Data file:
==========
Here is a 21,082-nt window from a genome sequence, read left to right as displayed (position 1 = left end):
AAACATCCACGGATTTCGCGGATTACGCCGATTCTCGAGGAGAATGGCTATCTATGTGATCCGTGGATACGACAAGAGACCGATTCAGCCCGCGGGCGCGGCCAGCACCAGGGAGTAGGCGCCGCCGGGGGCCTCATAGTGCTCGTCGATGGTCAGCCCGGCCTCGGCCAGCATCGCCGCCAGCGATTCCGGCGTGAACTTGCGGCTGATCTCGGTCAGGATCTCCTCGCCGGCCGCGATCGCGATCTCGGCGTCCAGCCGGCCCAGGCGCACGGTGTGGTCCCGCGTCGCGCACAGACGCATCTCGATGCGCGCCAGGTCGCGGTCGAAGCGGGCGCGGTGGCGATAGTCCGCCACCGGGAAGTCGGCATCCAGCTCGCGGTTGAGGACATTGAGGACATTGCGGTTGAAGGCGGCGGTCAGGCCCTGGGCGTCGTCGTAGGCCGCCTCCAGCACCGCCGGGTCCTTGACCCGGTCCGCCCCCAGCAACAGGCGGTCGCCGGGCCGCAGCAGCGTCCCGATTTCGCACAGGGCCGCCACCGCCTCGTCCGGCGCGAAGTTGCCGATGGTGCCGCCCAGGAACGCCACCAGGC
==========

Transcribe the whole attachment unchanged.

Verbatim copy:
Here is a 21,082-nt window from a genome sequence, read left to right as displayed (position 1 = left end):
AAACATCCACGGATTTCGCGGATTACGCCGATTCTCGAGGAGAATGGCTATCTATGTGATCCGTGGATACGACAAGAGACCGATTCAGCCCGCGGGCGCGGCCAGCACCAGGGAGTAGGCGCCGCCGGGGGCCTCATAGTGCTCGTCGATGGTCAGCCCGGCCTCGGCCAGCATCGCCGCCAGCGATTCCGGCGTGAACTTGCGGCTGATCTCGGTCAGGATCTCCTCGCCGGCCGCGATCGCGATCTCGGCGTCCAGCCGGCCCAGGCGCACGGTGTGGTCCCGCGTCGCGCACAGACGCATCTCGATGCGCGCCAGGTCGCGGTCGAAGCGGGCGCGGTGGCGATAGTCCGCCACCGGGAAGTCGGCATCCAGCTCGCGGTTGAGGACATTGAGGACATTGCGGTTGAAGGCGGCGGTCAGGCCCTGGGCGTCGTCGTAGGCCGCCTCCAGCACCGCCGGGTCCTTGACCCGGTCCGCCCCCAGCAACAGGCGGTCGCCGGGCCGCAGCAGCGTCCCGATTTCGCACAGGGCCGCCACCGCCTCGTCCGGCGCGAAGTTGCCGATGGTGCCGCCCAGGAACGCCACCAGGC